Wednesday, May 9, 2012
“The haunted house” burned on Sunday.
A long-abandoned structure on Hazel Street near downtown was mostly destroyed in the fire, which is under investigation.
Willem Dickinson, 12, was among the first to see the fire flickering inside the house.
Neighbors refer to it as “the haunted house.” The large and dilapidated hillside structure has been vacant for 20 years.
Looking out his bedroom window overlooking Hazel Street at about 10:15 p.m., Willem saw the fire flickering in a window, and called out to his parents, who called 9-1-1.
“The firefighters were there in just a few minutes,” said Willem’s dad, Chip, “but it went up really quickly.”
Since the house was engulfed by flames when they arrived, and surrounded by high brush and debris, fire crews surrounded the blaze and poured thousands of gallons of water on it but did not send personnel into the building.
“We’re just lucky this didn’t happen in August,” said engineer Clancy Cox. “The trees would have been torched and the house (50 yards east) would have been in danger.”
Crews operated a defensive attack utilizing exterior handlines to suppress the fire. The abandoned three-story house is in the 700 block of Hazel Street and has been vacant for nearly 20 years, according to Fire Chief Devon Wells, who said the cause of the fire is under investigation and deemed suspicious in nature.
The fire was extinguished around midnight, with fire crews remaining on scene throughout the night to monitor the building.
Willem’s mother, Robin Dickinson, said the flames rose to 20 feet almost immediately.
“When I called 9-1-1 I said, ‘bring backup,’ because it was huge,” she said.
Fire crews from Hood River and Cascade Locks fire departments, along with West Side and Wy’East Fire Districts responded to the incident.
If anyone has information pertaining to the fire, please contact Devon Wells at Hood River Fire & EMS, at 541-386-9458.
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Parkdale third graders sing "12 Disaster Days of Christmas"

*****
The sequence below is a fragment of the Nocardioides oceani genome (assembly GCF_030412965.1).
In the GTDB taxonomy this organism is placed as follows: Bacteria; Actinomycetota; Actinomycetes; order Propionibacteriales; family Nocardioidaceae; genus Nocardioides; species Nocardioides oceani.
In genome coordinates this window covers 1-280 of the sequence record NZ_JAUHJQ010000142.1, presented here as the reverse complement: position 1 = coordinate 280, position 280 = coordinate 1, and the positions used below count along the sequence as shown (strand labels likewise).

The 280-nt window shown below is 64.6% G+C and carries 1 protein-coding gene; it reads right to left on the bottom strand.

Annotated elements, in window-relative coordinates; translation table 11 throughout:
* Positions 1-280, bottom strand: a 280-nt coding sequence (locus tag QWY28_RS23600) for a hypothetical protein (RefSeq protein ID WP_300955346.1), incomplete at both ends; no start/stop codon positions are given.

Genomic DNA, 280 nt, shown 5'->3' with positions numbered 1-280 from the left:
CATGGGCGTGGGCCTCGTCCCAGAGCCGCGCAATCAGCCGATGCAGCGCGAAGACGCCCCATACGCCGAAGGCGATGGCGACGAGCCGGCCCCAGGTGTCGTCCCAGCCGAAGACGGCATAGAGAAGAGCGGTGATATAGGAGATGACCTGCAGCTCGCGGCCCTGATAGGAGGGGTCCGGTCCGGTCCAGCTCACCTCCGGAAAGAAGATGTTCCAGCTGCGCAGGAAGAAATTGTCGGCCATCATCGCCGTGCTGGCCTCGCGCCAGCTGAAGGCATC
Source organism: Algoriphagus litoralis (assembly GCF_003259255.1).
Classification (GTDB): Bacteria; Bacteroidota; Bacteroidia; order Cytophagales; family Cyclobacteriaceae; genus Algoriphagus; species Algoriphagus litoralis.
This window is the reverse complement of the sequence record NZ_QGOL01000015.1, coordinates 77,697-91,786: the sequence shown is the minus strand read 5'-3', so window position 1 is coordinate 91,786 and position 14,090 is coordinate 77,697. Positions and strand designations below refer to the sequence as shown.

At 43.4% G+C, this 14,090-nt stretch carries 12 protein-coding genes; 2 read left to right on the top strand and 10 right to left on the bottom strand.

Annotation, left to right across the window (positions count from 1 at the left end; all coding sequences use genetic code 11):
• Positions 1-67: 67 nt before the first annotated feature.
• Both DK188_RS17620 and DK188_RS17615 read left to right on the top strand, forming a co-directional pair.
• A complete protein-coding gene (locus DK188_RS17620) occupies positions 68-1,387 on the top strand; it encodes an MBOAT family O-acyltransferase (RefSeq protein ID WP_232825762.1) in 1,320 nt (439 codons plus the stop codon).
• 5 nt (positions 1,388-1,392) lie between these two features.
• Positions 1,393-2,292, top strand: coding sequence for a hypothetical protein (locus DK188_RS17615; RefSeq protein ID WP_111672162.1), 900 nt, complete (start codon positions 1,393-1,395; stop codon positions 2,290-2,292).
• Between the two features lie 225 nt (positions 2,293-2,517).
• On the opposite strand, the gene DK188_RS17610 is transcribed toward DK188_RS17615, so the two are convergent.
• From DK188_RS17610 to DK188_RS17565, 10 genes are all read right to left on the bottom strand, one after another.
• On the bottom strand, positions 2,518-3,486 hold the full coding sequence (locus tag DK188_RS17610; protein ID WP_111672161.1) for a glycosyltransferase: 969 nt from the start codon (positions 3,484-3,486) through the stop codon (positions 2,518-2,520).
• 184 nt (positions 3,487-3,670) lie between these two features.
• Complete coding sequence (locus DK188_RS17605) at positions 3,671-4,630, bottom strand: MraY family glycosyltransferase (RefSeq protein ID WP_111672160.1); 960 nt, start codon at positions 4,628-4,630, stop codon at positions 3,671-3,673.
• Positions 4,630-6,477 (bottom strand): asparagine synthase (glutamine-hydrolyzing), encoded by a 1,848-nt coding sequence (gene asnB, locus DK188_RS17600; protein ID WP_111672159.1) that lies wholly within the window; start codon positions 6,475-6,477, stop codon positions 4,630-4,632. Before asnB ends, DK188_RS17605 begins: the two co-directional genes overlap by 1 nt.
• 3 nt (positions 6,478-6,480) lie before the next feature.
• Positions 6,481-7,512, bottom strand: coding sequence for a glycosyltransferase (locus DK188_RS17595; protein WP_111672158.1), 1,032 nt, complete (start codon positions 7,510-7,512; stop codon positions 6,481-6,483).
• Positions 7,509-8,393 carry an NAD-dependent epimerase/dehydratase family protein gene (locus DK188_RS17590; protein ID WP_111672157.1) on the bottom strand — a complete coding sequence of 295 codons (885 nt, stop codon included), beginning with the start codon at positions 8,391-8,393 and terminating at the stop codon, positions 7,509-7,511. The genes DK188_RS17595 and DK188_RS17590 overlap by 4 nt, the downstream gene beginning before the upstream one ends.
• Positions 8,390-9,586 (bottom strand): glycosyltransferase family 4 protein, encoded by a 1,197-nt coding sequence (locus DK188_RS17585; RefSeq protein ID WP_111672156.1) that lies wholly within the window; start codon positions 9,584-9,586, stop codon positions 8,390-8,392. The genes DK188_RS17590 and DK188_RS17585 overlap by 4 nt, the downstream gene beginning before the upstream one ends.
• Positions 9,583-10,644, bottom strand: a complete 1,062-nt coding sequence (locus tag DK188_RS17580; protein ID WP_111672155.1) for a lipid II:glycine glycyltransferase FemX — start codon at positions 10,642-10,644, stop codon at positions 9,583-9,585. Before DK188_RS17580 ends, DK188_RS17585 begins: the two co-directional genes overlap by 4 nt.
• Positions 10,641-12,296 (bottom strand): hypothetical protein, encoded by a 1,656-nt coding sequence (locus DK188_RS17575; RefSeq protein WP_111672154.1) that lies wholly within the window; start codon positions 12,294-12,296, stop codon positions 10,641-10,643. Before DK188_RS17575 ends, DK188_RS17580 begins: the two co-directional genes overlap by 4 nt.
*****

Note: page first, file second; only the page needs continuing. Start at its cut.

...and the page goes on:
Welcome to your sing-able Christmas gift list. What follows is an emergency rendition of “12 Days of Christmas” – for outfitting your home or car in case of snow storm, earthquake, flood or other emergency. Read it as a simple list, or sing it to the tune of “12 Days” – you know, as in “ … and a partridge in a pear tree…” Not to make light of it, but the song is a familiar framework for a set of gift ideas that you could consider gathering together, even if the recipient already owns items such as a bunch of coats, tire chains and flashlights. Stores throughout the Gorge are stocked up on all these items. Buying all 12 days might be prohibitive, but here are three ideas for checking any of the dozen off your list (notations follow, 1-12.) The gift items needed to stay warm, dry and safe are also coded to suggest items in your abode (A) in your car (C) or both (B). 12 Gallons of Water (A) 11 Family meals (B) 10 Cans of propane (A) 9 Hygiene bags (B) 8 Packs of batteries (A) 7 Spare coats (B) 6 Bright red flares (C) 5 Cozy blankets (B) 4 Tire chains (C) 3 Flashlights (B) 2 cell phone chargers (B) 1 And a crush-proof first aid kit (B) Price ranges? Here’s a few quotes for days Three, Two, Four and Nine: n A family gift of flashlights (three will run $15-30, Hood River Supply, Tum-A-Lum) n Cell phone chargers (two will run $30-60) n Tire chains (basic set, $30, Les Schwab, returnable if unused for the winter) n Family meals ($100 or so should cover the basics for three or four reasonably well-fed days) n The home kit should be kept in a handy place near an exit, and remember that water needs to be replenished every few months. If you have a solid first aid kit already, switch out the gift idea with “and-a-sto-o-u-t- tub-for it-all …” Otherwise, it’s a case of assembling your home or car kits and making sure all members of the family know what the resources are and how to use them (ie flares and propane). Emergency situations are at worst life-threatening, at best deeply uncomfortable if you and your family are left without power for an extended period, or traveling and find yourself in a situation where you need to wait out a storm, lengthy traffic delay, or other crisis. Notes on the 12 gift ideas: 12 – Gallons of water: that’s one per person in a four-member family to last for three days, the recommended minimum to be prepared for utility outages. 11 – Easy-open packaged goods, energy bars, dried food and nuts are good things to include for nutrition. Think of what your family of four needs for three days to stay fortified and hydrated (see number 12). Can-opener also recommended 10 – If you have a propane camping stove, keep extra fuel handy. 9 – Hygiene bags: put packaged moistened towelettes, toilet paper, and plastic ties in large garbage bags (for personal sanitation) Resource list courtesy of Hood River County Emergency Management, Barbara Ayers, manager/ 541-386-1213. The county also reminds residents to Get a Kit, Make A Plan to connect your family if separated, and Stay Informed. See www.co.hood-river.or.us to opt-in for citizen alerts. Enlarge